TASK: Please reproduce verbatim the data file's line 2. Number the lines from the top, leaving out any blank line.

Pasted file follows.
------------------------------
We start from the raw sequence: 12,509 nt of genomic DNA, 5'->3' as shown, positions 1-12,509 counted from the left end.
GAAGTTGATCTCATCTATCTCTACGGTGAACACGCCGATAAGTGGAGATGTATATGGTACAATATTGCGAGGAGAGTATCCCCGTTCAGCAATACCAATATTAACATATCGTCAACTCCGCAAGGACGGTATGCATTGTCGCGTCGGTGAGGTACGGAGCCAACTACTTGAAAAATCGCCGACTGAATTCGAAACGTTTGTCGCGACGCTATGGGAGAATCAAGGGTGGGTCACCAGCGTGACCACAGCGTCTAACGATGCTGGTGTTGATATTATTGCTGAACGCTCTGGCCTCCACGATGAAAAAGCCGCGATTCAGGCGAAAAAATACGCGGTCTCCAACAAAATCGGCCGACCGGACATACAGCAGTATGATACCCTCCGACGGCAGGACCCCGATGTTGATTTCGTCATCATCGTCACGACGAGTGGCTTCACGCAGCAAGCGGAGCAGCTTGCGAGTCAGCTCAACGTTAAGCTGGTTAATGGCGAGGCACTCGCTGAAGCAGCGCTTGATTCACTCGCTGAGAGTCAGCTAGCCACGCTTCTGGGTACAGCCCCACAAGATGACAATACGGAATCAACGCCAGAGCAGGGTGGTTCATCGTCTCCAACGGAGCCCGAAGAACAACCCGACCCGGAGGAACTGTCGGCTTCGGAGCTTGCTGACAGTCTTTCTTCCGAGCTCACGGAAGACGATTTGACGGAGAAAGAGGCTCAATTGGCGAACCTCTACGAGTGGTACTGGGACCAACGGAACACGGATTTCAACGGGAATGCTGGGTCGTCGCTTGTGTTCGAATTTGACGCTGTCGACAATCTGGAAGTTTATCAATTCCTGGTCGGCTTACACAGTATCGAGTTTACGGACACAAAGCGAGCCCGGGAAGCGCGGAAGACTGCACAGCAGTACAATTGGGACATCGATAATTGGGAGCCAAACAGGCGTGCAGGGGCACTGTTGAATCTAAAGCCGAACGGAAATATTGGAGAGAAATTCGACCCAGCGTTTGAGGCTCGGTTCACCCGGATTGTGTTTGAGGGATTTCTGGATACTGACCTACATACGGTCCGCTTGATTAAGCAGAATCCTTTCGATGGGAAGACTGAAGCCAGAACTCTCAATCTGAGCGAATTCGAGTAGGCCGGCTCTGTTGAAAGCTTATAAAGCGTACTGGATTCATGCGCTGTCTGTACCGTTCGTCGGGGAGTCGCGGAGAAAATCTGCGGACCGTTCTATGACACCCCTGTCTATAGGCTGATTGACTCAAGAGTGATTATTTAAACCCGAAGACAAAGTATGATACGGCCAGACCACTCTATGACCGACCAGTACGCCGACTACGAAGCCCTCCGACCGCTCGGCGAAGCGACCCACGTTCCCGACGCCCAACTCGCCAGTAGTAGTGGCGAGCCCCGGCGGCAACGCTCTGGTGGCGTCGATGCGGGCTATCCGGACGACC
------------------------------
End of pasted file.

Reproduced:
GAAGTTGATCTCATCTATCTCTACGGTGAACACGCCGATAAGTGGAGATGTATATGGTACAATATTGCGAGGAGAGTATCCCCGTTCAGCAATACCAATATTAACATATCGTCAACTCCGCAAGGACGGTATGCATTGTCGCGTCGGTGAGGTACGGAGCCAACTACTTGAAAAATCGCCGACTGAATTCGAAACGTTTGTCGCGACGCTATGGGAGAATCAAGGGTGGGTCACCAGCGTGACCACAGCGTCTAACGATGCTGGTGTTGATATTATTGCTGAACGCTCTGGCCTCCACGATGAAAAAGCCGCGATTCAGGCGAAAAAATACGCGGTCTCCAACAAAATCGGCCGACCGGACATACAGCAGTATGATACCCTCCGACGGCAGGACCCCGATGTTGATTTCGTCATCATCGTCACGACGAGTGGCTTCACGCAGCAAGCGGAGCAGCTTGCGAGTCAGCTCAACGTTAAGCTGGTTAATGGCGAGGCACTCGCTGAAGCAGCGCTTGATTCACTCGCTGAGAGTCAGCTAGCCACGCTTCTGGGTACAGCCCCACAAGATGACAATACGGAATCAACGCCAGAGCAGGGTGGTTCATCGTCTCCAACGGAGCCCGAAGAACAACCCGACCCGGAGGAACTGTCGGCTTCGGAGCTTGCTGACAGTCTTTCTTCCGAGCTCACGGAAGACGATTTGACGGAGAAAGAGGCTCAATTGGCGAACCTCTACGAGTGGTACTGGGACCAACGGAACACGGATTTCAACGGGAATGCTGGGTCGTCGCTTGTGTTCGAATTTGACGCTGTCGACAATCTGGAAGTTTATCAATTCCTGGTCGGCTTACACAGTATCGAGTTTACGGACACAAAGCGAGCCCGGGAAGCGCGGAAGACTGCACAGCAGTACAATTGGGACATCGATAATTGGGAGCCAAACAGGCGTGCAGGGGCACTGTTGAATCTAAAGCCGAACGGAAATATTGGAGAGAAATTCGACCCAGCGTTTGAGGCTCGGTTCACCCGGATTGTGTTTGAGGGATTTCTGGATACTGACCTACATACGGTCCGCTTGATTAAGCAGAATCCTTTCGATGGGAAGACTGAAGCCAGAACTCTCAATCTGAGCGAATTCGAGTAGGCCGGCTCTGTTGAAAGCTTATAAAGCGTACTGGATTCATGCGCTGTCTGTACCGTTCGTCGGGGAGTCGCGGAGAAAATCTGCGGACCGTTCTATGACACCCCTGTCTATAGGCTGATTGACTCAAGAGTGATTATTTAAACCCGAAGACAAAGTATGATACGGCCAGACCACTCTATGACCGACCAGTACGCCGACTACGAAGCCCTCCGACCGCTCGGCGAAGCGACCCACGTTCCCGACGCCCAACTCGCCAGTAGTAGTGGCGAGCCCCGGCGGCAACGCTCTGGTGGCGTCGATGCGGGCTATCCGGACGACC